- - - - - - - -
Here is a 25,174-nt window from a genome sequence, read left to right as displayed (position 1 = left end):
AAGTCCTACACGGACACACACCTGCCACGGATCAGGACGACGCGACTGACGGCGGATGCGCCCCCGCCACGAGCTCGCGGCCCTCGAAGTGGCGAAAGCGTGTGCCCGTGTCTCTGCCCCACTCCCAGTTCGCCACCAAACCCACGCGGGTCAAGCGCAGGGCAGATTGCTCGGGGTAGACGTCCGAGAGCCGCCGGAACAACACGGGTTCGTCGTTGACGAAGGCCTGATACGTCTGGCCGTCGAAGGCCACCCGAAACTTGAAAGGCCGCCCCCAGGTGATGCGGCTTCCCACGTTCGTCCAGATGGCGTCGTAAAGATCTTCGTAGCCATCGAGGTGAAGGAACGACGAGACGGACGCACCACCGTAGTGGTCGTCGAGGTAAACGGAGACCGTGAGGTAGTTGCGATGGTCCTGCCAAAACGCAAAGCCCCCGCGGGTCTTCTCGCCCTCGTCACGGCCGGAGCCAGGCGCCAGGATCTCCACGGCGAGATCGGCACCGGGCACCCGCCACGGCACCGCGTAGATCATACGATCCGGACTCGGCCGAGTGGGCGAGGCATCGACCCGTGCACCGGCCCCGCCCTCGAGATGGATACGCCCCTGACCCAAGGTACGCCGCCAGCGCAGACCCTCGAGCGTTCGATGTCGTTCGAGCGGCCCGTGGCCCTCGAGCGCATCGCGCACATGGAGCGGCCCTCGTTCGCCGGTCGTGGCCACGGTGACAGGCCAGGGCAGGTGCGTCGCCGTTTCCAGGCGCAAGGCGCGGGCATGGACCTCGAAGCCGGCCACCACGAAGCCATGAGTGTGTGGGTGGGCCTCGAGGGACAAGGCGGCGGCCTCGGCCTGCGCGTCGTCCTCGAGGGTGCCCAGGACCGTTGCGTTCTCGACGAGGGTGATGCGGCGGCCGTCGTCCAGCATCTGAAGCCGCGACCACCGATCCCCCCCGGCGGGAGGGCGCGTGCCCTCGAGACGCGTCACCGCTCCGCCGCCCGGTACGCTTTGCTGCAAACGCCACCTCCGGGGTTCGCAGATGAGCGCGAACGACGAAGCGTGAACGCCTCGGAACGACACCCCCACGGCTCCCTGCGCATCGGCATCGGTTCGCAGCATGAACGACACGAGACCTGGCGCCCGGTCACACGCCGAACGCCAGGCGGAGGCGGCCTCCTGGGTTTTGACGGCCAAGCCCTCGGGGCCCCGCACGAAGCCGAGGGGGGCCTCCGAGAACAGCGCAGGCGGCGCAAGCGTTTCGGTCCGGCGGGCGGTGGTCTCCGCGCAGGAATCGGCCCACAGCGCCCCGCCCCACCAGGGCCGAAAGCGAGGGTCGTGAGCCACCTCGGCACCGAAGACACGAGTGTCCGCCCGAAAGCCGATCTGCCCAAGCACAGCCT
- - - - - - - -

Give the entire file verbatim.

Here is a 25,174-nt window from a genome sequence, read left to right as displayed (position 1 = left end):
AAGTCCTACACGGACACACACCTGCCACGGATCAGGACGACGCGACTGACGGCGGATGCGCCCCCGCCACGAGCTCGCGGCCCTCGAAGTGGCGAAAGCGTGTGCCCGTGTCTCTGCCCCACTCCCAGTTCGCCACCAAACCCACGCGGGTCAAGCGCAGGGCAGATTGCTCGGGGTAGACGTCCGAGAGCCGCCGGAACAACACGGGTTCGTCGTTGACGAAGGCCTGATACGTCTGGCCGTCGAAGGCCACCCGAAACTTGAAAGGCCGCCCCCAGGTGATGCGGCTTCCCACGTTCGTCCAGATGGCGTCGTAAAGATCTTCGTAGCCATCGAGGTGAAGGAACGACGAGACGGACGCACCACCGTAGTGGTCGTCGAGGTAAACGGAGACCGTGAGGTAGTTGCGATGGTCCTGCCAAAACGCAAAGCCCCCGCGGGTCTTCTCGCCCTCGTCACGGCCGGAGCCAGGCGCCAGGATCTCCACGGCGAGATCGGCACCGGGCACCCGCCACGGCACCGCGTAGATCATACGATCCGGACTCGGCCGAGTGGGCGAGGCATCGACCCGTGCACCGGCCCCGCCCTCGAGATGGATACGCCCCTGACCCAAGGTACGCCGCCAGCGCAGACCCTCGAGCGTTCGATGTCGTTCGAGCGGCCCGTGGCCCTCGAGCGCATCGCGCACATGGAGCGGCCCTCGTTCGCCGGTCGTGGCCACGGTGACAGGCCAGGGCAGGTGCGTCGCCGTTTCCAGGCGCAAGGCGCGGGCATGGACCTCGAAGCCGGCCACCACGAAGCCATGAGTGTGTGGGTGGGCCTCGAGGGACAAGGCGGCGGCCTCGGCCTGCGCGTCGTCCTCGAGGGTGCCCAGGACCGTTGCGTTCTCGACGAGGGTGATGCGGCGGCCGTCGTCCAGCATCTGAAGCCGCGACCACCGATCCCCCCCGGCGGGAGGGCGCGTGCCCTCGAGACGCGTCACCGCTCCGCCGCCCGGTACGCTTTGCTGCAAACGCCACCTCCGGGGTTCGCAGATGAGCGCGAACGACGAAGCGTGAACGCCTCGGAACGACACCCCCACGGCTCCCTGCGCATCGGCATCGGTTCGCAGCATGAACGACACGAGACCTGGCGCCCGGTCACACGCCGAACGCCAGGCGGAGGCGGCCTCCTGGGTTTTGACGGCCAAGCCCTCGGGGCCCCGCACGAAGCCGAGGGGGGCCTCCGAGAACAGCGCAGGCGGCGCAAGCGTTTCGGTCCGGCGGGCGGTGGTCTCCGCGCAGGAATCGGCCCACAGCGCCCCGCCCCACCAGGGCCGAAAGCGAGGGTCGTGAGCCACCTCGGCACCGAAGACACGAGTGTCCGCCCGAAAGCCGATCTGCCCAAGCACAGCCT